It's not quite that simple. 1. Having texts to search is one thing--and Accordance has a generous quantity of them already (LXX, pseud., Philo, Josephus, NT, Ap Fthrs, NT pseud., all grammatically tagged). There are ways to search all of them simultaneously, though I'll leave that to others to explain. 2. Having all other texts from the designated period in digital form is another thing. They are all available digitally in TLG, but I doubt that the TLG folks would offer them freely to Accordance. 3. Those texts, however, even if available, are not grammatically tagged and without that tagging, they have much more limited value. You're talking about *years* (probably decades) of work by a team of scholars to tag them accurately. (And no, public domain wiki-style tagging doesn't cut it. All that does is create an enormous pile of data that scholars would still have to sift, revise, and correct.) 4. And then you talk of translations! Add a bunch more time to digitize or create translations that are useful for the intended purpose. The Loeb translations are often extraordinarily "loose" (well beyond a functional equivalent in many cases). Though they give a fairly good sense of what the original text says, it's quite a challenge to figure out how to get from Greek to English or vice versa. (*Some* of the oldest Loeb vols. are now in public domain, but the newest ones are not--and it is an ongoing series.) 5. And even in an idealistic world where we already had all of those texts in digitally tagged format, simply making them available in Accordance (or any other such search engine) does not a lexicon make. All that's been provided is the data on which a lexicon might be created. A decent lexicon is an enormously complex project. For just a hint at what's involved, read John Lee's fascinating book that draws on his work to create a new Moulton & Milligan (a project that has, unfortunately, died after decades of work--which is a good illustration of the enormous work involved in preparing a lexicon): *A History of NT Lexicography* (SBG, 8; NY: Peter Lang, 2003), ISBN-13: 978-0820434803. And really anything such as a "lexicon-substitute" is not likely to be anything like a good lexicon; providing only raw data is rarely (if ever) of genuine value to most people. Sampling a subset of the data is misleading and mastering all of the Koine subset is more than all but a few will ever accomplish (I certainly have not and would never pretend otherwise). That's why *good* lexicons are essential. It's far more realistic to learn to use BDAG well and also to learn how to supplement that standard NT lexicon with more specialized tools such as LN, LSJ, MM, etc.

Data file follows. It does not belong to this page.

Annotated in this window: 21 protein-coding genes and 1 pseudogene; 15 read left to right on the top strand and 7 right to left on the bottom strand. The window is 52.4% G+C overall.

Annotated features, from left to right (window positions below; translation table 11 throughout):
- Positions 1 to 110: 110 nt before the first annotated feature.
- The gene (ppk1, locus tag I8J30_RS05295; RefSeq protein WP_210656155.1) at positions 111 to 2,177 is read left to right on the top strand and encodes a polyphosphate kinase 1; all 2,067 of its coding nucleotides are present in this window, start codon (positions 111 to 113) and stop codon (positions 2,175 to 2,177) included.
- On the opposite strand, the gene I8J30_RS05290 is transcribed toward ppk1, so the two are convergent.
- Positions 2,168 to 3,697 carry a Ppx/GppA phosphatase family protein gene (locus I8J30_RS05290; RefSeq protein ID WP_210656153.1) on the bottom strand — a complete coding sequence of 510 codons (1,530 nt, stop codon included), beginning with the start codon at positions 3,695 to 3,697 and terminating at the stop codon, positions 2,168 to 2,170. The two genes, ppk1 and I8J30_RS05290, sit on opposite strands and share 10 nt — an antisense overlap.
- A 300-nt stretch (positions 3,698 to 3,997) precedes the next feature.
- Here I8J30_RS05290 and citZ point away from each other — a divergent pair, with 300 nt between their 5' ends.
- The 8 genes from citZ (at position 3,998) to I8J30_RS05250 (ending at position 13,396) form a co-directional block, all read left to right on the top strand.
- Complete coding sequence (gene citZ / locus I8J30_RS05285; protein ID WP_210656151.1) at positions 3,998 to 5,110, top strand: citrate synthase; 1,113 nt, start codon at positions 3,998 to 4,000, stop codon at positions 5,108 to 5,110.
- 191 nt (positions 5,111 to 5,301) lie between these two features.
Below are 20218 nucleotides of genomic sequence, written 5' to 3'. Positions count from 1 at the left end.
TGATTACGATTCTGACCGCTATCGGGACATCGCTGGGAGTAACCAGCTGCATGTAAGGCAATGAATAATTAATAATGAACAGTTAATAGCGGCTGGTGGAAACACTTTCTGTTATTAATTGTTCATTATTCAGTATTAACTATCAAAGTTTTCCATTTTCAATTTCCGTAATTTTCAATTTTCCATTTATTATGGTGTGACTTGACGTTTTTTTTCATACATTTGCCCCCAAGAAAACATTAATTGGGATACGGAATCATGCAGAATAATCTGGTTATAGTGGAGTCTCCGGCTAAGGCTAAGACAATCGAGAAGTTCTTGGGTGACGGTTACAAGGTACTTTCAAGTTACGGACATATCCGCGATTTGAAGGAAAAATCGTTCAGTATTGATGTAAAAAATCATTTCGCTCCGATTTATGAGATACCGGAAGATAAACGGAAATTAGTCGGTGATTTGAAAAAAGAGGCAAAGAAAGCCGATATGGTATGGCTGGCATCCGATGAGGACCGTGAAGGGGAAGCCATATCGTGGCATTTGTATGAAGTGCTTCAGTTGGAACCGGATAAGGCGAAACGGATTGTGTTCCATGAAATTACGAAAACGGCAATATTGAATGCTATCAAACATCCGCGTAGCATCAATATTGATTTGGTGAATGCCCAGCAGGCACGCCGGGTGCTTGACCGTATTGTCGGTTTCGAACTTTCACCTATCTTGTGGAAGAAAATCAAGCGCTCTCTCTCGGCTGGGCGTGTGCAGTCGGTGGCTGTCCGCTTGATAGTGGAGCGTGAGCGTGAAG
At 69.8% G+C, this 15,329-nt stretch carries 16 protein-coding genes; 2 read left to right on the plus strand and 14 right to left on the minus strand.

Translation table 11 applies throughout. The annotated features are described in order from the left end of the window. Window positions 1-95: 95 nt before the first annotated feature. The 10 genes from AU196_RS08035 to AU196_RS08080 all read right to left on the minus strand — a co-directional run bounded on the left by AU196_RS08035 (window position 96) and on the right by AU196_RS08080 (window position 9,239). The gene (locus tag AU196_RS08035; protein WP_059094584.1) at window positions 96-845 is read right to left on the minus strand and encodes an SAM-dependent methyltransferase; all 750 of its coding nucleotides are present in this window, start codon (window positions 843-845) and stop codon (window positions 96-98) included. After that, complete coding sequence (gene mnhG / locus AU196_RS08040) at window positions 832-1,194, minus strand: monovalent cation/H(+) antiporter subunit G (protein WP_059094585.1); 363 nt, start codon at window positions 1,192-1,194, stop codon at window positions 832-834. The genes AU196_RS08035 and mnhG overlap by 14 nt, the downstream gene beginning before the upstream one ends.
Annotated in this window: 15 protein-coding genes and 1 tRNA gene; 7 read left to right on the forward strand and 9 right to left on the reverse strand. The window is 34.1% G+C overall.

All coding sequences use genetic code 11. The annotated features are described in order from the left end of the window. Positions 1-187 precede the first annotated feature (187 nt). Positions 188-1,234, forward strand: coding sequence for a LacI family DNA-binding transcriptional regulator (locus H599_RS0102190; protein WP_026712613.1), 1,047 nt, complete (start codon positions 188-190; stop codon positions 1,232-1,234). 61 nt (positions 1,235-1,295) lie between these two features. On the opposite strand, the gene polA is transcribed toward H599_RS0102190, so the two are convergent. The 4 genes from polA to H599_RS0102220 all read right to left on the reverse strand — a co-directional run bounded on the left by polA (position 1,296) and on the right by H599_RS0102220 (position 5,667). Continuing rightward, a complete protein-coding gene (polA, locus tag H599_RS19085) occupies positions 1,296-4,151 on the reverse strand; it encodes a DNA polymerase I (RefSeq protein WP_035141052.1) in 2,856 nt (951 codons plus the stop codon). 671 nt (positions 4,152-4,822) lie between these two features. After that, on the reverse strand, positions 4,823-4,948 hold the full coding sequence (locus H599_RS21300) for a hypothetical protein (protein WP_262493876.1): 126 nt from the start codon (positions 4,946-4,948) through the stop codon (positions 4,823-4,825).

(I don't intend, BTW, to discourage anyone from working with and learning from the entire corpus of Koine texts, only to caution that doing so without a good lexicon or as a substitute for one is neither realistic nor well founded.)
Rodney J. Decker, ThD
Professor of NT & Greek
Baptist Bible Seminary